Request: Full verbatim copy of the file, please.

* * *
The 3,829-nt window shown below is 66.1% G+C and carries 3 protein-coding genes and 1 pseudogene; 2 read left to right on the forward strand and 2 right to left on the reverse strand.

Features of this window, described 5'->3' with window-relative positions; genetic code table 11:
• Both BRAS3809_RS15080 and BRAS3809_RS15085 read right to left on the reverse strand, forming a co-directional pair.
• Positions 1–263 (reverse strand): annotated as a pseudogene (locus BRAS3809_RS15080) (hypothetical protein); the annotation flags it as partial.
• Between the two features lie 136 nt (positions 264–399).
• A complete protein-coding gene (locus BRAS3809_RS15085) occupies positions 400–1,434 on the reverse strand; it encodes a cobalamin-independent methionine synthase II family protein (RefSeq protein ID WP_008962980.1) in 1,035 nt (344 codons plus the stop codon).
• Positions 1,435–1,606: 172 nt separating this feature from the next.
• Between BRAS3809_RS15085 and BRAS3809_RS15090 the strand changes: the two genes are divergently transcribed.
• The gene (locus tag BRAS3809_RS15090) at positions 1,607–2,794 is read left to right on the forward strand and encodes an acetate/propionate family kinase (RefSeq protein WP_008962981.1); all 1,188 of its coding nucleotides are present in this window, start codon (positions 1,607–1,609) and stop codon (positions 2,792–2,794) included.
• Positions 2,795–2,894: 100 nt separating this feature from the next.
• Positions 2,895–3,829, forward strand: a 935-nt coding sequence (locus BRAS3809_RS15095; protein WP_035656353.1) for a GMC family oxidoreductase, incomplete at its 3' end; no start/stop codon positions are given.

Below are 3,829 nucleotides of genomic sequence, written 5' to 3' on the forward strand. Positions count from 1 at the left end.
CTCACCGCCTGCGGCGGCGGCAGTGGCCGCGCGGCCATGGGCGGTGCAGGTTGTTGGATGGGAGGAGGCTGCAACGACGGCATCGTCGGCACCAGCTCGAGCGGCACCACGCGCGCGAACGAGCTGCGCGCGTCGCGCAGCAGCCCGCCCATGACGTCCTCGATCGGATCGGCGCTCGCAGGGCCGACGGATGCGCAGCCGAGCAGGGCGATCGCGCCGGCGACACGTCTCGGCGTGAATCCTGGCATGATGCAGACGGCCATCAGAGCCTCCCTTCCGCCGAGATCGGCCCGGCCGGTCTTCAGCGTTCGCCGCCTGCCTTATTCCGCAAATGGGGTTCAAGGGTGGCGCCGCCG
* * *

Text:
The 3,829-nt window shown below is 66.1% G+C and carries 3 protein-coding genes and 1 pseudogene; 2 read left to right on the forward strand and 2 right to left on the reverse strand.

Features of this window, described 5'->3' with window-relative positions; genetic code table 11:
• Both BRAS3809_RS15080 and BRAS3809_RS15085 read right to left on the reverse strand, forming a co-directional pair.
• Positions 1–263 (reverse strand): annotated as a pseudogene (locus BRAS3809_RS15080) (hypothetical protein); the annotation flags it as partial.
• Between the two features lie 136 nt (positions 264–399).
• A complete protein-coding gene (locus BRAS3809_RS15085) occupies positions 400–1,434 on the reverse strand; it encodes a cobalamin-independent methionine synthase II family protein (RefSeq protein ID WP_008962980.1) in 1,035 nt (344 codons plus the stop codon).
• Positions 1,435–1,606: 172 nt separating this feature from the next.
• Between BRAS3809_RS15085 and BRAS3809_RS15090 the strand changes: the two genes are divergently transcribed.
• The gene (locus tag BRAS3809_RS15090) at positions 1,607–2,794 is read left to right on the forward strand and encodes an acetate/propionate family kinase (RefSeq protein WP_008962981.1); all 1,188 of its coding nucleotides are present in this window, start codon (positions 1,607–1,609) and stop codon (positions 2,792–2,794) included.
• Positions 2,795–2,894: 100 nt separating this feature from the next.
• Positions 2,895–3,829, forward strand: a 935-nt coding sequence (locus BRAS3809_RS15095; protein WP_035656353.1) for a GMC family oxidoreductase, incomplete at its 3' end; no start/stop codon positions are given.

Below are 3,829 nucleotides of genomic sequence, written 5' to 3' on the forward strand. Positions count from 1 at the left end.
CTCACCGCCTGCGGCGGCGGCAGTGGCCGCGCGGCCATGGGCGGTGCAGGTTGTTGGATGGGAGGAGGCTGCAACGACGGCATCGTCGGCACCAGCTCGAGCGGCACCACGCGCGCGAACGAGCTGCGCGCGTCGCGCAGCAGCCCGCCCATGACGTCCTCGATCGGATCGGCGCTCGCAGGGCCGACGGATGCGCAGCCGAGCAGGGCGATCGCGCCGGCGACACGTCTCGGCGTGAATCCTGGCATGATGCAGACGGCCATCAGAGCCTCCCTTCCGCCGAGATCGGCCCGGCCGGTCTTCAGCGTTCGCCGCCTGCCTTATTCCGCAAATGGGGTTCAAGGGTGGCGCCGCCG